Sadly, on September 21, 2019, member Mike Rachelson was struck and killed with 63 miles remaining in an epic adventure—he was an avid cyclist on his second to last day of a 2600+ mile journey from Canada to Mexico along the Great Divide Mountain Bike Route. PC3 will be riding in his memory on May 2, 2020, hoping to create awareness for motorists to drive safely with bikers on the road.
Bailey was lucky to survive being struck by a pick-up truck in 2015, on a ride back from Lake Lanier. He does everything he can to promote improving relations with motorists.
Bikers make themselves as visible as possible, “We light ourselves up like Christmas trees,” he chuckled. His club respects the rules of the road, just as cars should. His message to drivers is simple: “We are not the enemy. We are your friends and neighbors. My goal is not to slow you down…”
I inquired about the proper way to pass a cyclist and learned to allow for a minimum of three feet of distance between the car and the biker for safe passing. And when you see a large group of them riding in single file, know that is the safest way for them to ride. They are also allowed to ride two-abreast on the roadways.
For more information about PC3 visit pc3cycling.com.
The Renegade Runners
This is a troop of about 40 individuals who range in age from their late 30s to age 60. Primarily female, about 80%, some are stay at home moms and several are professionals: doctors, business executives, teachers, real estate agents.
A Waffle House executive by day, John Fervier spearheads the running group he joined 15 years ago when it was still known as Gwinnett Galloway. Galloway had gotten too regimented—it’s a very formal run/walk process—so they disbanded and formed The Renegade Runners. Their apropos motto is “Do whatever the hell you want.”
They still employ the Galloway method of repeated running and walking intervals. For example, they’ll run for five minutes and walk for one. At its inception, it was primarily a marathon training group. Now it’s primarily a social group of people who like to run an array of races.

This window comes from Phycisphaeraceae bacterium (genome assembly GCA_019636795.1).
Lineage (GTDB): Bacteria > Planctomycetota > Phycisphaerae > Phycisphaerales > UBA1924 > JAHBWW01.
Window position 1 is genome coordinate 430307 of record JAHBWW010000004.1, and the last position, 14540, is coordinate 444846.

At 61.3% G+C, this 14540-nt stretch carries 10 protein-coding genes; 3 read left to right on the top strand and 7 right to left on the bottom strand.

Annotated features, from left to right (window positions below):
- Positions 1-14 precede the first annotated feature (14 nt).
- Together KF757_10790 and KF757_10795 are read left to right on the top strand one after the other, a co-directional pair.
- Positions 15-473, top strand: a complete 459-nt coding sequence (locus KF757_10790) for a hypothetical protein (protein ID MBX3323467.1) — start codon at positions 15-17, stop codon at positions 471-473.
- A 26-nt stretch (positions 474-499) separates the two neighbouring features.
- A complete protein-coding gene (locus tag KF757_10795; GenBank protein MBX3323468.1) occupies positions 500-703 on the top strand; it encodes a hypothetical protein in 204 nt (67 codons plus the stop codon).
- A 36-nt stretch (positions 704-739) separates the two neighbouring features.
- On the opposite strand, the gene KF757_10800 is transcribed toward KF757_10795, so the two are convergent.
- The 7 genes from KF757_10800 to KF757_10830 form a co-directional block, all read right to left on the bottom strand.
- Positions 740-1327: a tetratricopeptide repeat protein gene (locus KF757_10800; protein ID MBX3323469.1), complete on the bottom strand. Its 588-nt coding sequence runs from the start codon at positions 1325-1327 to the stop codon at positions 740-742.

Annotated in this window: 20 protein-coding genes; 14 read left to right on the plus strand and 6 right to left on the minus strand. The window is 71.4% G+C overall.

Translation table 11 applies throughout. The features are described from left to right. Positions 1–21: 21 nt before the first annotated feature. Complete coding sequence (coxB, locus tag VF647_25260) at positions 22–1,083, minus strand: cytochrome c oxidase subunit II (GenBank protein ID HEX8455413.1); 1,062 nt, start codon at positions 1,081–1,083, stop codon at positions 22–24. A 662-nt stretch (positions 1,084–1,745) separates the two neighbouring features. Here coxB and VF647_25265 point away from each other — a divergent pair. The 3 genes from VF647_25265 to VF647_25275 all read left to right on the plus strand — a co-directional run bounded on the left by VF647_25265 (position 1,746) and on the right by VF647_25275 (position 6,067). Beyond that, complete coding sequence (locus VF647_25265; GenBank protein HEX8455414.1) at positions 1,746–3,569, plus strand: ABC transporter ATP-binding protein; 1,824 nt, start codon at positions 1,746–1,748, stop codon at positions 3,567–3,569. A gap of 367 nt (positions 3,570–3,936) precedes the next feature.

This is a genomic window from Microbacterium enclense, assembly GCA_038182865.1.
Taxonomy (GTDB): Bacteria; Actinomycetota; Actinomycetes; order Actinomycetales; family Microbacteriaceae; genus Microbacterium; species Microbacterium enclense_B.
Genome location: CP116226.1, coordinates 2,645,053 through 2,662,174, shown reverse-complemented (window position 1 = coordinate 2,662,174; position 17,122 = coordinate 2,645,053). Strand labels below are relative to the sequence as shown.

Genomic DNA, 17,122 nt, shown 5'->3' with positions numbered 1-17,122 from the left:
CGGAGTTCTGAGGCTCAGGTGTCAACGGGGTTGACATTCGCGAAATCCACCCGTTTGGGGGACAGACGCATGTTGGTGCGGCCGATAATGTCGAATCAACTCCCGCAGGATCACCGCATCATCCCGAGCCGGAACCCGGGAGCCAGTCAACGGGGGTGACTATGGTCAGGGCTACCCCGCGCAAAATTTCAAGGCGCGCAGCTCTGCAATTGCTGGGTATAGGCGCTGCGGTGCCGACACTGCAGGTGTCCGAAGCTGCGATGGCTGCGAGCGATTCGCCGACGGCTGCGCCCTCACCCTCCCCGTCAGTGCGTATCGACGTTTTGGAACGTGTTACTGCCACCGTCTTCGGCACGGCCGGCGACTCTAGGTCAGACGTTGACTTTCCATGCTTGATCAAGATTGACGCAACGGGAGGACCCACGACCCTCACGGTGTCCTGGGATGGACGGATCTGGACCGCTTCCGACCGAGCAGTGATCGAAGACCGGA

“We wanted more freedom with our training programs,” explained Fervier. They meet on Saturday mornings at the Ingles parking lot; 7 a.m. in the summer and 7:30 a.m. in the winter.
There are different subgroups based on pace.
- The Slackers: 2:1 (They run for two minutes and walk for one.)
- The Renegades: 5:1
- Lazy Sux: 7:1. They’re the fastest and they participate in a lot of races.
Some are not training for anything. Some have run over 50 marathons, one in each state. Others are striving to accomplish that goal.
“There is nothing strict about us. We’re a social group that likes to run, or a running group with a drinking problem. We’ve been known to have some mimosas after a run,” Fervier said.
Minimal gear is required to be a runner. For the proper shoes, Fervier recommends going to Fleet Feet, Big Peach or the new Peachtree Corners store, Road Runner Sports.
“It’s imperative to go to a running store to be fitted with the proper shoes. Shoe selection is based on your running style, body type, weight and the way your foot strikes the ground. Shoes are the most important piece of equipment. They should be replaced every 300 to 400 miles. My shoes will last me half a year. You’re probably going to spend $80 to $140 on a good pair of shoes.”
Fervier also suggests Body Glide, a substance you use on parts of your body that might chafe, to help keep you from blistering. It looks like a deodorant.
Running in Peachtree Corners
Fervier and his group can be seen running on the streets and sidewalks in neighborhoods like Amberfield. In the summer, they may run along the shaded path by the river in Roswell.
They’ve developed 50 different routes over the years, running primarily around Peachtree Corners. They’ll also dart to downtown Norcross and back or up to North Berkley Lake.
A member since 2006, Donna Esau shared how they’ve named and memorized all the routes since they’ve jogged them so often. There’s the “Old Lisa,” “The Infinity,” “The Donut,” and “Three Friends,” to name a few.